At the time it was opened, on September 23, 1971, the neighborhood of Prati had "practically nothing," Macher explained, and "it was one of the first places to have German beer on tap."
Macher's grandma, at 80 years old, is still living, but has returned to Austria, the young owner said. His grandpa has died.
He noted that he is a bit young to have many memories from when the German cardinal would come to dine there, but "there was Mario and there was mom in those times," he said.
Mario Notari recalled one humorous moment with Ratzinger.
When a neighbor and client of the restaurant lost her dog, Cantina Tirolese hung up a sign with information about the dog and how to contact the owner if he was found.
"That evening, when the cardinal was going down the stairs, he gave a glance at what was written on the paper, and smiling... he said, 'but I am not lost,'" the manager recounted, pointing out that the lost dog was a German shepherd, a common nickname for the theologian.
"This was something kind of charming," Notari said.
Then, one day in 2005, when Notari and Manuela were returning by car from Austria with products for the restaurant, they heard the news of Ratzinger's election as pope.
"And we thought 'but, it is not possible,'" Notari said. The next morning, when he arrived at the restaurant, there was a crowd outside, and he was worried that something bad had happened.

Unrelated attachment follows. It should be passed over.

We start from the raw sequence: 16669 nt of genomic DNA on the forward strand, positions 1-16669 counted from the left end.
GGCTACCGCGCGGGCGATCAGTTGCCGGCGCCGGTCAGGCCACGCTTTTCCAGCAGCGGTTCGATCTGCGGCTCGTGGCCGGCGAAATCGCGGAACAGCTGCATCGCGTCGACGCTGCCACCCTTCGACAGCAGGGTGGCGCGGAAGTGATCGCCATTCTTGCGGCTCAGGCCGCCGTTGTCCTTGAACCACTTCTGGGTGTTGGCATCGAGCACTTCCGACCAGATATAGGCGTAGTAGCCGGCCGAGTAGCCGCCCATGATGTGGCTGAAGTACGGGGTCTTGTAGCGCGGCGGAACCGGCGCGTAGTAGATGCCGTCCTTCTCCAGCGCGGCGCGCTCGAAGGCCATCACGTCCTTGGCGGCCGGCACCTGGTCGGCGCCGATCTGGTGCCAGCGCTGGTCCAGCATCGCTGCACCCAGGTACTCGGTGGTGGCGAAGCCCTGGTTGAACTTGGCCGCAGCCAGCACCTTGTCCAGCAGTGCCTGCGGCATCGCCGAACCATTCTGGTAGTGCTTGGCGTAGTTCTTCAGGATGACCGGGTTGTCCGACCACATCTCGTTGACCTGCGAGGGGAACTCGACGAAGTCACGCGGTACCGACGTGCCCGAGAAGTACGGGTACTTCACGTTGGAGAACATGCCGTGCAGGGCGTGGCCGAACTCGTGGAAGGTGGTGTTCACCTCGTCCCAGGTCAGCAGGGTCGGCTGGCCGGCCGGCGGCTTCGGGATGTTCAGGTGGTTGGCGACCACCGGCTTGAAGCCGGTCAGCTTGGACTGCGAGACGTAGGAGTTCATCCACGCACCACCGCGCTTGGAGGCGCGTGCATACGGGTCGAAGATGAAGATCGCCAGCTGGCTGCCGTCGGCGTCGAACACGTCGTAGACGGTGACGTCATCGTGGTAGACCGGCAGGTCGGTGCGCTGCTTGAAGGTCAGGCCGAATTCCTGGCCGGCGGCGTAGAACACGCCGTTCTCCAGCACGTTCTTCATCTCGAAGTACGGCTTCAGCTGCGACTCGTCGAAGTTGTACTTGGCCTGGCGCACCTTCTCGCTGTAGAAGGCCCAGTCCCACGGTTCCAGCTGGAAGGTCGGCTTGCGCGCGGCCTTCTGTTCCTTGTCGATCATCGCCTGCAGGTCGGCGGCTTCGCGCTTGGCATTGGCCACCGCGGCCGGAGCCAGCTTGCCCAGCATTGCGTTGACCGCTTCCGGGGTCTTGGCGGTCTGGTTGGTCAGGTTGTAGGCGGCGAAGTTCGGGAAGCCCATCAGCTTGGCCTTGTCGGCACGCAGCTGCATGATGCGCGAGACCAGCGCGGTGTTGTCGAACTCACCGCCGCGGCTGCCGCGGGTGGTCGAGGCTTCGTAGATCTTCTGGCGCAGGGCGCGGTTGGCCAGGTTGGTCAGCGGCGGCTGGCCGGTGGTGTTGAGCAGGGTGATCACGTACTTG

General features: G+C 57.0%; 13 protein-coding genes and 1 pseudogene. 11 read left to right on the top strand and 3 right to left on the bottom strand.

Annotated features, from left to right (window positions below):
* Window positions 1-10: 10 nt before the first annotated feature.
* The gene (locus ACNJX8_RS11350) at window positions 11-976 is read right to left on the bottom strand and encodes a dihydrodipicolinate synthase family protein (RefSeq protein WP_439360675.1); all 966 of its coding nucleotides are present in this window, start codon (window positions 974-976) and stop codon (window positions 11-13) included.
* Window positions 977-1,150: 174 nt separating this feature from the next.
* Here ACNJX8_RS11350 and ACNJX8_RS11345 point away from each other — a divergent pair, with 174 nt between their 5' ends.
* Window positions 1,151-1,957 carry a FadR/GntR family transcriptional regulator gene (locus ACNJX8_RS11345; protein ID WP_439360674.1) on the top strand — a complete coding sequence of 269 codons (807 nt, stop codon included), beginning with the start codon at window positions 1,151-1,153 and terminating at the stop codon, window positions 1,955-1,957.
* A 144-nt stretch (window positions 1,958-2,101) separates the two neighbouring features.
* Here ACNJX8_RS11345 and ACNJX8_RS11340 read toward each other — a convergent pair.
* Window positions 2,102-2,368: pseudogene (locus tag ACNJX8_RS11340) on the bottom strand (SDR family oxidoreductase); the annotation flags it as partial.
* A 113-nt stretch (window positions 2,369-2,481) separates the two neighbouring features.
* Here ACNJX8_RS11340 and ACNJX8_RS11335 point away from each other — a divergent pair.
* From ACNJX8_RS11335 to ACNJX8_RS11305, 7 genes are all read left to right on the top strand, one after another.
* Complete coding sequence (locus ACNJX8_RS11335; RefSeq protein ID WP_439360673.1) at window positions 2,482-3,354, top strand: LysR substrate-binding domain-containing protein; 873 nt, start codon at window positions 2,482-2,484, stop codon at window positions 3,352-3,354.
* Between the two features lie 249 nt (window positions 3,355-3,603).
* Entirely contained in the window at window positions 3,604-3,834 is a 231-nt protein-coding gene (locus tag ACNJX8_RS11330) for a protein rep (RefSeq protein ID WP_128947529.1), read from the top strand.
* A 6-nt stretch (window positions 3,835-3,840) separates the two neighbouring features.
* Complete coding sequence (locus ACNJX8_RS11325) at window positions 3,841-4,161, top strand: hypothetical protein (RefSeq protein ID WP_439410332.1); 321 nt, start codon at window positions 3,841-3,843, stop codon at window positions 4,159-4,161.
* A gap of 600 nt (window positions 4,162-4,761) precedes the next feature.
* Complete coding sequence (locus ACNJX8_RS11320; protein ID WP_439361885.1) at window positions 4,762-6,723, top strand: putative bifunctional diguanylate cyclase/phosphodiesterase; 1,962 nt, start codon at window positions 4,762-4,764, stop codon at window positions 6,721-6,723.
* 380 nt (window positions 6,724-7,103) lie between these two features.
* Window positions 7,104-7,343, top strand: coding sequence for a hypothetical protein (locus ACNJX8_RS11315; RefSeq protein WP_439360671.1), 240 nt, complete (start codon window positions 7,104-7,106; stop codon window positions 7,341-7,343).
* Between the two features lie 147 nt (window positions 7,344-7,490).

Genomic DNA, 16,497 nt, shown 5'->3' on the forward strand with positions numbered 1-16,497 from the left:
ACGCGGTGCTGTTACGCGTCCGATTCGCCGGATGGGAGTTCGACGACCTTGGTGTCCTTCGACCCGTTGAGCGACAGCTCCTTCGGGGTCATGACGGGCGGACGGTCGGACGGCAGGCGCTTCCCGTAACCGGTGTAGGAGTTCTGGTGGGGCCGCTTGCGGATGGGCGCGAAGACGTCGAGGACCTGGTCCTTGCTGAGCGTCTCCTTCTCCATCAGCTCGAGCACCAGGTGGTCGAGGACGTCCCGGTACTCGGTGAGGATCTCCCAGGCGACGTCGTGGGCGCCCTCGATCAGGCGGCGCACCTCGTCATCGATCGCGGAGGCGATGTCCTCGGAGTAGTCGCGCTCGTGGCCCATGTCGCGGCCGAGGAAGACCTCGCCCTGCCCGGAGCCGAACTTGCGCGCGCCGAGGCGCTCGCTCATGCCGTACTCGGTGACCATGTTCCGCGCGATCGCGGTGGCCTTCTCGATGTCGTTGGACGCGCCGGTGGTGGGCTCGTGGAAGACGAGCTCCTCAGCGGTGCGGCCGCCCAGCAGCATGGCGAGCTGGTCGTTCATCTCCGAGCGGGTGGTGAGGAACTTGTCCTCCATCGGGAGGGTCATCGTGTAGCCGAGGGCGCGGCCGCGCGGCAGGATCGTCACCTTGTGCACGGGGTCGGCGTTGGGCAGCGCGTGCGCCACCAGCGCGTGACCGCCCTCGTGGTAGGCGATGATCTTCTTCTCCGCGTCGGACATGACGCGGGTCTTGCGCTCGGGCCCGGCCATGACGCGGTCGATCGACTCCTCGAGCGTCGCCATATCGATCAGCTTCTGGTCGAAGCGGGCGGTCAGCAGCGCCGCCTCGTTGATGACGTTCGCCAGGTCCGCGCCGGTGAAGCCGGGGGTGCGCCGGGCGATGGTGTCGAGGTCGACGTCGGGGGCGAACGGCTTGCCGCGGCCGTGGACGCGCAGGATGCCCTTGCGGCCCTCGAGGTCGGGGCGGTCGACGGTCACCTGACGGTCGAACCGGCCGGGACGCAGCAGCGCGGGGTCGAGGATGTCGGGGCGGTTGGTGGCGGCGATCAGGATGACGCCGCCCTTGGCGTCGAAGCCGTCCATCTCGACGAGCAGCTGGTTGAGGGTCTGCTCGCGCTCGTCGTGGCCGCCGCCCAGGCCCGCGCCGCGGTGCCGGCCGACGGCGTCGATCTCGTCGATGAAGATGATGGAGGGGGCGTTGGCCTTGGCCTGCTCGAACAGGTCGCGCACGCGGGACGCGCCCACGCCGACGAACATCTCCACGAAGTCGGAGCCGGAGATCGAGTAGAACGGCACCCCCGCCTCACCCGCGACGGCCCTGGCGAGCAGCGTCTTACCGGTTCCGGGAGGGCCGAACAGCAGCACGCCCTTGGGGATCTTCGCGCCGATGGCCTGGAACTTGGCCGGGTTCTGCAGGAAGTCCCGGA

"In reality, it was journalists with video cameras who were looking to have some information," he recalled.
(Story continues below)
Subscribe to our daily newsletter
At Catholic News Agency, our team is committed to reporting the truth with courage, integrity, and fidelity to our faith. We provide news about the Church and the world, as seen through the teachings of the Catholic Church. When you subscribe to the CNA UPDATE, we'll send you a daily email with links to the news you need and, occasionally, breaking news.
As part of this free service you may receive occasional offers from us at EWTN News and EWTN. We won't rent or sell your information, and you can unsubscribe at any time.
After his election, Pope Benedict XVI did not return to eat at the Austrian restaurant; "Mom would always say that we lost a client," Macher joked.
There are not really any photos of Cardinal Ratzinger at Cantina Tirolese, since its staff wanted to respect his privacy.
But the restaurant still shows signs of its former client's presence. One of the tables he used to sit at has been dedicated to him and there are news clippings about him hanging on the walls.
Two years ago, the restaurant sent a present for the pope emeritus' 91st birthday: a homemade strudel inside a wooden box. Macher said that they heard from his secretary that Benedict was grateful.
Cantina Tirolese has continued to host other well-known guests over the years, including Italian Cardinal Angelo Bagnasco and Argentine Cardinal Jorge Bergoglio, the future Pope Francis.